Application Briefs

Image Sensors Provide Mission-Critical Data for Space Flight

Kodak CCD image sensors Eastman Kodak, Image Sensor Solutions Rochester, NY 585-722-4385 www.kodak.com/go/imagers Kodak digital technology was used on the Space Shuttle Discovery, which was launched on May 28, to capture critical images and help safeguard the well-being of shuttle astronauts during re-entry back to Earth. The image sensors are a key component of the Orbiter Boom Sensor System (OBSS), an inflight imaging system attached to the end of a 50-foot robotic arm used by shuttle astronauts to scan the underside of the orbiter for possible damage before landing.

Posted in: Application Briefs

Read More >>

Cognex Machine Vision System Helps Meister Reduce Part Defects

The Meister Group, a Belgian industrial group supplying the automobile market, successfully deployed Cognex’s machine vision system to help its robotic assembly cell sort out defective parts. The result has been a significant decline in part defect rates and a six-month payback on investment.

Posted in: Applications, Application Briefs

Read More >>

IDS Camera Automates Inspection

Until now, machine-based surface inspection methods have checked visual quality by means of direct or transmitted light in conjunction with a camera system. When it comes to the automated inspection of reflective and smooth surfaces, however, these methods involve problems. The resulting reflections need to be either eliminated or included in the measuring process. Consequently, complex lighting conditions using polarized light or fringed projection in a darkroom are required, or the objects need to be positioned with high precision and completely shock-free. Whichever solution is employed, neither permits an automated 100% in-process inspection.

Posted in: Applications, Application Briefs

Read More >>

Spacecraft Leak Detection System Uses Ultrasonic Sensors

Spacecraft leak detection system Invocon Conroe, TX 281-292-9903 www.invocon.com NASA has selected a spacecraft leak detection system from Invocon that would sense and locate air leaks in pressurized space stations or lunar habitat modules caused by micrometeoroid and space debris impact events. Low-cost, ultrasonic sensor arrays developed by Iowa State University are used in the system. The spacecraft structure would be monitored for leak-generated, surface- borne ultrasound by means of a flexible and modular electronics package with fully integrated data sensors, data acquisiti

Posted in: Application Briefs

Read More >>

NASA Probes Gather Solar Information

STEREO observatories and Solar Probe Johns Hopkins University Applied Physics Laboratory Laurel, MD 240-228-5000 www.jhuapl.edu NASA’s Solar Terrestrial Relations Observatory (STEREO) is comprised of two nearly identical spacecraft that were launched in 2006. They will gather images of the Sun simultaneously from different angles. These images will then be combined to produce three-dimensional pictures of coronal mass ejections. These eruptions can blow 10 billion tons of the Sun’s atmosphere into space, and can trigger severe magnetic storms on Earth that cut off electric power and communications.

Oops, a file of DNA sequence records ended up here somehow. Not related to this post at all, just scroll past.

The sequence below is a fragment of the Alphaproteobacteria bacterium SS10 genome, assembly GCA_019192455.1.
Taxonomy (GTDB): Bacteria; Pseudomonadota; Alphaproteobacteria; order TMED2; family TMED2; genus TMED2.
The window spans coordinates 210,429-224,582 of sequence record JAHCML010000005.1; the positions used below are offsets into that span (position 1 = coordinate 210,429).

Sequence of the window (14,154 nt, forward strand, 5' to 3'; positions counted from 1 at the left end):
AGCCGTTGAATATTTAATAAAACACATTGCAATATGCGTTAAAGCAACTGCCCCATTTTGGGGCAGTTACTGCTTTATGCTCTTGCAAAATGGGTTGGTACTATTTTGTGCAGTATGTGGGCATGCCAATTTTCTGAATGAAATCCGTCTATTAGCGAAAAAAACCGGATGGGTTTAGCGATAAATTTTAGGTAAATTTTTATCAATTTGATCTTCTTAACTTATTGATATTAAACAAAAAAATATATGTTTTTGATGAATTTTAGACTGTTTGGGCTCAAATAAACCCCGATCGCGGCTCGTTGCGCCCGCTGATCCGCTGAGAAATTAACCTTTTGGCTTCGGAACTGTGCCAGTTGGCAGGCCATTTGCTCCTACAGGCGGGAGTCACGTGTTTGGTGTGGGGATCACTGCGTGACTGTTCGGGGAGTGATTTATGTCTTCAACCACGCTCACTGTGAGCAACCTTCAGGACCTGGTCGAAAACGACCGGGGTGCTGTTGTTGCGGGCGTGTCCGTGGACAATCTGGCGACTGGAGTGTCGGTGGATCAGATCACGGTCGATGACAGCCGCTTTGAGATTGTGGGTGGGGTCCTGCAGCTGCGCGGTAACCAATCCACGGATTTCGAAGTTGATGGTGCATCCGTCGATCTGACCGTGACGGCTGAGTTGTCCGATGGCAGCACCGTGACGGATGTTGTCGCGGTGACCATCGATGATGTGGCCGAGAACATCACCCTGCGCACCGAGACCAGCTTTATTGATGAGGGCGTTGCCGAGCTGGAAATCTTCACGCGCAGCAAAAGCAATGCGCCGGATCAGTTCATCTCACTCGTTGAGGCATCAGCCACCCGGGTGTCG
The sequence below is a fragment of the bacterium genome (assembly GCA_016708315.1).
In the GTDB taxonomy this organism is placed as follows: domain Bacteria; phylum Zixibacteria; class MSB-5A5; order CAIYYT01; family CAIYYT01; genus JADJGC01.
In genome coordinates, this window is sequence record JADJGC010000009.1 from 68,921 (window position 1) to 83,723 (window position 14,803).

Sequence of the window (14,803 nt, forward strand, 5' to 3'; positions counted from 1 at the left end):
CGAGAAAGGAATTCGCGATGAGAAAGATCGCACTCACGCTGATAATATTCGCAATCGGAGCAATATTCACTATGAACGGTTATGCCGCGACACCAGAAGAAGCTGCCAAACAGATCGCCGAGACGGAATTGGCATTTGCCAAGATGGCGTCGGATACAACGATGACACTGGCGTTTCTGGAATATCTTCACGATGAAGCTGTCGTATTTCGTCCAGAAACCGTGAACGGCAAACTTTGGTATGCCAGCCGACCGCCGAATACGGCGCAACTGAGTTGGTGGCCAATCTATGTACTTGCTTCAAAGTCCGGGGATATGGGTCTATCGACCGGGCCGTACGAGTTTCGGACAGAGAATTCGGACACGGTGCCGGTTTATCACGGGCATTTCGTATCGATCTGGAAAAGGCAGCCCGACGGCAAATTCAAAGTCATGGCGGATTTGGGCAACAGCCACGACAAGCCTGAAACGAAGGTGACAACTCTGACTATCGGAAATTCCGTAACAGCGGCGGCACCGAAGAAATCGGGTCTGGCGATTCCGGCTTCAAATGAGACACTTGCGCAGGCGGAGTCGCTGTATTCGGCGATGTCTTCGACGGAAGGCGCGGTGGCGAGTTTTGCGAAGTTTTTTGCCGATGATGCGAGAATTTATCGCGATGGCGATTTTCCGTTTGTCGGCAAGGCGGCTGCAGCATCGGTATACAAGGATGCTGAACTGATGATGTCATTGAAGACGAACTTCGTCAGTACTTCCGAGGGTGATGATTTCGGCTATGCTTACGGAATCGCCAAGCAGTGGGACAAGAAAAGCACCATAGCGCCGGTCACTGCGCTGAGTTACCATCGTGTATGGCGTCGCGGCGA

Posted in: Application Briefs

Read More >>

Implementing Thermal Bumps in New Product Designs

Thermal issues are dominating today’s electronic product design landscape as never before. It is easy to see this in Intel’s move to a multi-core architecture as a methodology to manage their thermal problems. Of course, less than optimal solutions lead to less than optimal results. Thermoelectric devices (TECs) have been used in the optoelectronics industry for thermal management, but have not found wide-spread acceptance in electronic product design. Thermal management solutions implemented with these active devices, however, offer a broad potential for implementation including the following:

Posted in: ptb catchall, Applications, Photonics, Application Briefs

Read More >>

NASA Satellite Data Interpreted for Medical and Public Health Use

Laboratory for Global Health Observation University of Alabama at Birmingham, School of Public Health Birmingham, AL 205-934-4993 www.regardsstudy.org A partnership between NASA’s National Space Science and Technology Center (NSSTC) and the School of Public Health at the University of Alabama at Birmingham (UAB) is using NASA satellite imagery and data to determine how environmental factors influence diseases such as malaria and childhood asthma.

Posted in: Application Briefs

Read More >>

White Papers

Spherical Plain Bearing
Sponsored by AST Bearings
Domestic Versus Offshore PCB Manufacturing
Sponsored by Sunstone Circuits
White Papers: Using FPGAs to Improve Embedded Designs
Sponsored by Sealevel
HIG™: Combining the Benefits of Inductive and Resistive Heating
Sponsored by iTherm Technologies
6 Ways Software Rendering Boosts Embedded System Graphics
Sponsored by ENSCO Avionics
Refractory Metal Fasteners for Extreme Conditions: The Basics
Sponsored by Goodfellow

White Papers Sponsored By: